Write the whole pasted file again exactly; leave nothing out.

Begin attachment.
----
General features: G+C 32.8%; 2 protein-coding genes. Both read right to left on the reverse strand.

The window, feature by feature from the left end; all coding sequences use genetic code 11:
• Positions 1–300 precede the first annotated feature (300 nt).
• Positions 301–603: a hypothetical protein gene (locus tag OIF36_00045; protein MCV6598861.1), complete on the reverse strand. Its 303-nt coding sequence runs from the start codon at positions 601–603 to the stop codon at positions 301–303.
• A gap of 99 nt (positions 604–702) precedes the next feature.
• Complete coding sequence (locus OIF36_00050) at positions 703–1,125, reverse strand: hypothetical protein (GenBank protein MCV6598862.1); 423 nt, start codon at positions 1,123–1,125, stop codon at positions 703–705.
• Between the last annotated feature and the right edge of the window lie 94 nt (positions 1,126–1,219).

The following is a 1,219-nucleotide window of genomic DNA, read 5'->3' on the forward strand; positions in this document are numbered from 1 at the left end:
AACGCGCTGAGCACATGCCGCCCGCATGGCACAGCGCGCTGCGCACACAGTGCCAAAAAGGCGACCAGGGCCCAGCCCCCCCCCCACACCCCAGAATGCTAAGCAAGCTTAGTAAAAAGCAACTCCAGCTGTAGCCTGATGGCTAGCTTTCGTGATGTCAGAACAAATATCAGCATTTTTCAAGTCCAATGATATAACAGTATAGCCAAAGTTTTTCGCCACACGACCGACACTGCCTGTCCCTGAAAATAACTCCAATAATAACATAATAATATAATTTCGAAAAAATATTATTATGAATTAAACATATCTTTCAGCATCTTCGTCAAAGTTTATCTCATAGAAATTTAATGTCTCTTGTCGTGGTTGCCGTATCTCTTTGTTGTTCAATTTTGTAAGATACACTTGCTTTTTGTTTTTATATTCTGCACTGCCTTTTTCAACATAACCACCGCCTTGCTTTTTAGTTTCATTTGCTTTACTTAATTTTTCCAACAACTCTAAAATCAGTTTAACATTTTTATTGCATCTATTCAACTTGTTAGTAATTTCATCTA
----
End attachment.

General features: G+C 32.8%; 2 protein-coding genes. Both read right to left on the reverse strand.

The window, feature by feature from the left end; all coding sequences use genetic code 11:
• Positions 1–300 precede the first annotated feature (300 nt).
• Positions 301–603: a hypothetical protein gene (locus tag OIF36_00045; protein MCV6598861.1), complete on the reverse strand. Its 303-nt coding sequence runs from the start codon at positions 601–603 to the stop codon at positions 301–303.
• A gap of 99 nt (positions 604–702) precedes the next feature.
• Complete coding sequence (locus OIF36_00050) at positions 703–1,125, reverse strand: hypothetical protein (GenBank protein MCV6598862.1); 423 nt, start codon at positions 1,123–1,125, stop codon at positions 703–705.
• Between the last annotated feature and the right edge of the window lie 94 nt (positions 1,126–1,219).

The following is a 1,219-nucleotide window of genomic DNA, read 5'->3' on the forward strand; positions in this document are numbered from 1 at the left end:
AACGCGCTGAGCACATGCCGCCCGCATGGCACAGCGCGCTGCGCACACAGTGCCAAAAAGGCGACCAGGGCCCAGCCCCCCCCCCACACCCCAGAATGCTAAGCAAGCTTAGTAAAAAGCAACTCCAGCTGTAGCCTGATGGCTAGCTTTCGTGATGTCAGAACAAATATCAGCATTTTTCAAGTCCAATGATATAACAGTATAGCCAAAGTTTTTCGCCACACGACCGACACTGCCTGTCCCTGAAAATAACTCCAATAATAACATAATAATATAATTTCGAAAAAATATTATTATGAATTAAACATATCTTTCAGCATCTTCGTCAAAGTTTATCTCATAGAAATTTAATGTCTCTTGTCGTGGTTGCCGTATCTCTTTGTTGTTCAATTTTGTAAGATACACTTGCTTTTTGTTTTTATATTCTGCACTGCCTTTTTCAACATAACCACCGCCTTGCTTTTTAGTTTCATTTGCTTTACTTAATTTTTCCAACAACTCTAAAATCAGTTTAACATTTTTATTGCATCTATTCAACTTGTTAGTAATTTCATCTA